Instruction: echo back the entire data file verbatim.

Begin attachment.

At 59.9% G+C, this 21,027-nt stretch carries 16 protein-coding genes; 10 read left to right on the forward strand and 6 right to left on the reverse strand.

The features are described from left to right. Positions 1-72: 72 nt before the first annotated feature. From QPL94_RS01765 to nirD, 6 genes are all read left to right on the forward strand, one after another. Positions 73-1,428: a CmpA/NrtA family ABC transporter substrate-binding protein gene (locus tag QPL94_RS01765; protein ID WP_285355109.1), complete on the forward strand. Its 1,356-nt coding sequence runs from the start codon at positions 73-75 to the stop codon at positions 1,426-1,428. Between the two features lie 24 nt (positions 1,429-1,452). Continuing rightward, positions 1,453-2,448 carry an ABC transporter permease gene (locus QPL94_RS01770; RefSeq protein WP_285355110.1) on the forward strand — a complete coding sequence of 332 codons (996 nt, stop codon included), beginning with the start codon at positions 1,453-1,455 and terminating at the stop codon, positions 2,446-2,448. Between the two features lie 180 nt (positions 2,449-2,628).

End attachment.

At 59.9% G+C, this 21,027-nt stretch carries 16 protein-coding genes; 10 read left to right on the forward strand and 6 right to left on the reverse strand.

The features are described from left to right. Positions 1-72: 72 nt before the first annotated feature. From QPL94_RS01765 to nirD, 6 genes are all read left to right on the forward strand, one after another. Positions 73-1,428: a CmpA/NrtA family ABC transporter substrate-binding protein gene (locus tag QPL94_RS01765; protein ID WP_285355109.1), complete on the forward strand. Its 1,356-nt coding sequence runs from the start codon at positions 73-75 to the stop codon at positions 1,426-1,428. Between the two features lie 24 nt (positions 1,429-1,452). Continuing rightward, positions 1,453-2,448 carry an ABC transporter permease gene (locus QPL94_RS01770; RefSeq protein WP_285355110.1) on the forward strand — a complete coding sequence of 332 codons (996 nt, stop codon included), beginning with the start codon at positions 1,453-1,455 and terminating at the stop codon, positions 2,446-2,448. Between the two features lie 180 nt (positions 2,449-2,628).